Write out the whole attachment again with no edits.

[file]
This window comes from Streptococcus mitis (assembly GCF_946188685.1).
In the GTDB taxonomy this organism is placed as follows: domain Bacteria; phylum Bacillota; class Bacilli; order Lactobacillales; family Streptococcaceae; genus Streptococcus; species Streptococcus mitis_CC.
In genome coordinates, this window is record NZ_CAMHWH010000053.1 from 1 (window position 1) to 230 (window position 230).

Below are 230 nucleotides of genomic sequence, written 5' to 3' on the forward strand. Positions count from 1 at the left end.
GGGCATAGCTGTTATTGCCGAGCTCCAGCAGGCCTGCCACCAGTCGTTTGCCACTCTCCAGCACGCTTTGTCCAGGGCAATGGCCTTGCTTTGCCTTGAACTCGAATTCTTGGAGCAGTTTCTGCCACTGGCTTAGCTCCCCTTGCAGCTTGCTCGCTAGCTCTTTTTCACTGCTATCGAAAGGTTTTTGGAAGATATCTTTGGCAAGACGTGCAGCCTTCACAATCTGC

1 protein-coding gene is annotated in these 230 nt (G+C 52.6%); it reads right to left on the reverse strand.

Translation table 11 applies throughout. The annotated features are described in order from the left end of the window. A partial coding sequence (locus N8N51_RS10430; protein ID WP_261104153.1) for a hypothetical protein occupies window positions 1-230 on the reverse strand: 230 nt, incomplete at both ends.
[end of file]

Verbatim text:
This window comes from Streptococcus mitis (assembly GCF_946188685.1).
In the GTDB taxonomy this organism is placed as follows: domain Bacteria; phylum Bacillota; class Bacilli; order Lactobacillales; family Streptococcaceae; genus Streptococcus; species Streptococcus mitis_CC.
In genome coordinates, this window is record NZ_CAMHWH010000053.1 from 1 (window position 1) to 230 (window position 230).

Below are 230 nucleotides of genomic sequence, written 5' to 3' on the forward strand. Positions count from 1 at the left end.
GGGCATAGCTGTTATTGCCGAGCTCCAGCAGGCCTGCCACCAGTCGTTTGCCACTCTCCAGCACGCTTTGTCCAGGGCAATGGCCTTGCTTTGCCTTGAACTCGAATTCTTGGAGCAGTTTCTGCCACTGGCTTAGCTCCCCTTGCAGCTTGCTCGCTAGCTCTTTTTCACTGCTATCGAAAGGTTTTTGGAAGATATCTTTGGCAAGACGTGCAGCCTTCACAATCTGC

1 protein-coding gene is annotated in these 230 nt (G+C 52.6%); it reads right to left on the reverse strand.

Translation table 11 applies throughout. The annotated features are described in order from the left end of the window. A partial coding sequence (locus N8N51_RS10430; protein ID WP_261104153.1) for a hypothetical protein occupies window positions 1-230 on the reverse strand: 230 nt, incomplete at both ends.